US Rethinking Aid, Weapons Exports Amid Egypt Violence
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In the wake of the Egyptian military’s violent crackdown on Muslim Brotherhood protesters, leaving over 1,000 people dead, both the West and Egypt’s neighbors are trying to decide on a course of action to curb the repression.
So far most of the debate in the United States and the European Union has been cast in terms of possible suspension of foreign aid and weapons exports.
The United States has canceled joint military exercises and delayed the delivery of four F-16 fighter jets in response to the violence, but it is still weighing whether to suspend some of its annual $1.5 billion in aid to Egypt.
According to a recent national survey by Pew Research Center, 50 percent of the 1,000 respondents think that President Obama’s response to the violence in Egypt has not been tough enough, and 51 percent think that the United States should cut off its military aid to Egypt.
Egypt is the most populous nation in the Arab world; it is a longtime U.S. ally and has been the bedrock of Washington’s Middle East policy, not least because of its peace treaty with Israel. Egypt also controls the Suez Canal, an important trade route, and has granted the United States fast passage through the canal to deploy carrier troops to the Persian Gulf.
But how much influence does the United States in reality have over the outcome in the current civil crisis in Egypt? U.S. secretary of defense, Chuck Hagel, described it as “limited” at a press conference Monday.
But Michael Izady, professor of Middle Eastern and Western history at Pace University, believes that when it comes to Egypt’s military, the United States still has leverage.
“We have a fair amount of influence on the Egyptian military, but also the secular, progressive strata of the Egyptian society,” he said.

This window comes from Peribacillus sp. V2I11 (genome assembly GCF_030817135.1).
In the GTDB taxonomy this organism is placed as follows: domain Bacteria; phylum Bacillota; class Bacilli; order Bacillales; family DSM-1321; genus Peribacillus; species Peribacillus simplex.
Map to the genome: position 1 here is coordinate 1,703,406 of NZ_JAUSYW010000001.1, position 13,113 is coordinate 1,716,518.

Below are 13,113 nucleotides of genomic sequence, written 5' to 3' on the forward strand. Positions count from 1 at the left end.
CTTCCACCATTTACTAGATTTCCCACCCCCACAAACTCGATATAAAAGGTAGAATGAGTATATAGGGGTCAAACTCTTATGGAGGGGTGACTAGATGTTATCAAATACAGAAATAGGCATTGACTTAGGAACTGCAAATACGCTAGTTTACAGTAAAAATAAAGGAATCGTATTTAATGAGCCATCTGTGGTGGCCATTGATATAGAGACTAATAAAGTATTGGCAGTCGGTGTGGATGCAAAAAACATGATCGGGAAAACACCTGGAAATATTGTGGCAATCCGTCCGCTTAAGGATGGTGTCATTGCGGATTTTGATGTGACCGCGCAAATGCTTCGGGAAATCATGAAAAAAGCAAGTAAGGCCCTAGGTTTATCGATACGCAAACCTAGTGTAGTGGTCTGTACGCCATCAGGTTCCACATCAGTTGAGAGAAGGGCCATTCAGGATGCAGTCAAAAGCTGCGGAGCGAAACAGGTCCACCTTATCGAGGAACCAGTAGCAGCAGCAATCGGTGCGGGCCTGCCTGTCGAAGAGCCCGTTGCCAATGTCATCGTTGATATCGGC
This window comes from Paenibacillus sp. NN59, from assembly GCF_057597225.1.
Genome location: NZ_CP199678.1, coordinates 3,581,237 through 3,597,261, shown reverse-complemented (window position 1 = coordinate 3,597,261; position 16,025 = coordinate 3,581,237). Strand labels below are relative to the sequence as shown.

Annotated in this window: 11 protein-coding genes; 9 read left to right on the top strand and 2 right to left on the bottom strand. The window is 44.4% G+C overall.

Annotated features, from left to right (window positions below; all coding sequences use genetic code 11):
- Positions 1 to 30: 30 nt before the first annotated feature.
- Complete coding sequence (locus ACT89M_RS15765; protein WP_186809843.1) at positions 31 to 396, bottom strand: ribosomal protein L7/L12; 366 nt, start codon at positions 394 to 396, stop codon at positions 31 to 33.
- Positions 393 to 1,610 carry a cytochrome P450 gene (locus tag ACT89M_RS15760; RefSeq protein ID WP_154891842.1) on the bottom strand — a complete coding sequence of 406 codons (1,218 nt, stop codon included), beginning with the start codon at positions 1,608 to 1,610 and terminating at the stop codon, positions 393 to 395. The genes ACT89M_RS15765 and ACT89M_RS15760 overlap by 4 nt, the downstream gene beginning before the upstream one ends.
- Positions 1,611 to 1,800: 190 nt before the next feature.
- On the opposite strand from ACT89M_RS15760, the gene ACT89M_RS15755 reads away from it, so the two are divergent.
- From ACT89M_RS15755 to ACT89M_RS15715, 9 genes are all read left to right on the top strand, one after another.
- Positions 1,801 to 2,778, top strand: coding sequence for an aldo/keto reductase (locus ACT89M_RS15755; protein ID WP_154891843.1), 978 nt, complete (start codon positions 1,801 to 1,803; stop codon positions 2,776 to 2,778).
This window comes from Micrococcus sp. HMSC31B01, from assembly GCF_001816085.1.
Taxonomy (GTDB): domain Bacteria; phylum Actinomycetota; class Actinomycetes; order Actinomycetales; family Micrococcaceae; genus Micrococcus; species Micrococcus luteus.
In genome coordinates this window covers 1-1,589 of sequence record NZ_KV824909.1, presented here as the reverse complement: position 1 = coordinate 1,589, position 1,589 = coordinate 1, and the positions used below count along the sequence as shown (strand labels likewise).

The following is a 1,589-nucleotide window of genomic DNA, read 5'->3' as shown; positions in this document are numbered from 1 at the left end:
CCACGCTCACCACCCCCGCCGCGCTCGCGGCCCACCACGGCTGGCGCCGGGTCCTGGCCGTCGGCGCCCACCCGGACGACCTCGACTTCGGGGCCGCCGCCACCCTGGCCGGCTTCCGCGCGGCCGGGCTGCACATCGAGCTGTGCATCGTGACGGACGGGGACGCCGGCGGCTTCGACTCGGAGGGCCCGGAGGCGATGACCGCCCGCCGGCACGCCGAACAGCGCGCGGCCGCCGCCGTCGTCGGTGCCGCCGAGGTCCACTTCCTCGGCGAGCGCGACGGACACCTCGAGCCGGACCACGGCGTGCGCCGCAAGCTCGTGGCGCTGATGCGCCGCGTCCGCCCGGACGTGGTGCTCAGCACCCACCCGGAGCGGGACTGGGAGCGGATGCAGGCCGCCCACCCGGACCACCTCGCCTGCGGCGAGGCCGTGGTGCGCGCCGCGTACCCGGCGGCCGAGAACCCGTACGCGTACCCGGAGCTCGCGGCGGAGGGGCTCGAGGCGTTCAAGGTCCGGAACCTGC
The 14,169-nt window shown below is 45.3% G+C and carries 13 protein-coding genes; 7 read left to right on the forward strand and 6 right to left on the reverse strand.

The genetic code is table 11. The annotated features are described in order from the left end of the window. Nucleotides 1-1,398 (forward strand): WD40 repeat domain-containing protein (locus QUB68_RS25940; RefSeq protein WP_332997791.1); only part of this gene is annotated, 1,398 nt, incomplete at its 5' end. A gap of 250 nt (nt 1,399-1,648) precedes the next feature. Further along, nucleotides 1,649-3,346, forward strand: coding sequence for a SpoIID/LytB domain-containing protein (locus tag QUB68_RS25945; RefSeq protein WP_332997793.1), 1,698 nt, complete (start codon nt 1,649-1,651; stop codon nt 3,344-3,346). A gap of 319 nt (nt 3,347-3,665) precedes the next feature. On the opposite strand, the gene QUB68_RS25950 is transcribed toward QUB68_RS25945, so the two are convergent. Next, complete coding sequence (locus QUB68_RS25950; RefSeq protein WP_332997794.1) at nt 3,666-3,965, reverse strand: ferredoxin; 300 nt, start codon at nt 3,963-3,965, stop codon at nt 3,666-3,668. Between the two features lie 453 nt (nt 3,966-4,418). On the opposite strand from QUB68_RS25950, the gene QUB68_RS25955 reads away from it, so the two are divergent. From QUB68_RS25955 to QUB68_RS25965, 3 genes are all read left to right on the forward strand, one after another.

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“However, U.S. influence in the Muslim Brotherhood is very limited, and when it comes to the extremist Salafist, any such influence is nonexistent.”
Izady furthermore argues that the Egyptian military is the only force keeping the country out of chaos. If they should lose their grip on the country, it would descend into even worse bloodshed, as different social and religious factions would battle each other.
“The last any sane person should want would be an ineffective military,” he said. He therefore hoped that the United States continued its support of the Egyptian military, while “pushing them toward a less violent and more conciliatory course of action vis-à-vis the Brotherhood.”
The hope for such a course of action may seem distant right now, as the military appears to be on the verge of declaring the Muslim Brotherhood an illegal organization. The group’s “supreme guide,” Mohammed Badie, was detained Tuesday, and several prominent members have been killed in the crackdown.
While the United States seems to wield whatever influence it has by supporting while, perhaps symbolically, reprimanding the Egyptian military, Saudi Arabia has come out much more unequivocally on the side of the military, offering $12 billion in aid, together with other rich Gulf nations Kuwait and the United Arab Emirates.
Izady calls the Saudi stance “posturing” for its own domestic extremist factions. “[The] Saudi government is first and foremost worried about its own welfare and survival,” he said. “[A] takeover by the extremists would have a serious negative impact on the gilded Saudi family.”
The only major country in the region to openly support the Brotherhood has been Iran, which has been an Islamist state itself since 1979.
The EU meanwhile decided on Wednesday to suspend exports of weapons and goods that could be used for “internal repression” while keeping the aid programs alive. Catherine Ashton, the EU foreign policy chief, condemned the violence in a statement.
“We do believe that the recent operations of the security forces have been disproportionate and we’re worried about the resulting alarming number of people that have been killed,” she said.
The EU is Egypt’s biggest trading partner, and hopes to use this point as leverage in trying to bring about negotiations between the current Egyptian regime and the Muslim Brotherhood.
Associated Press contributed to this report.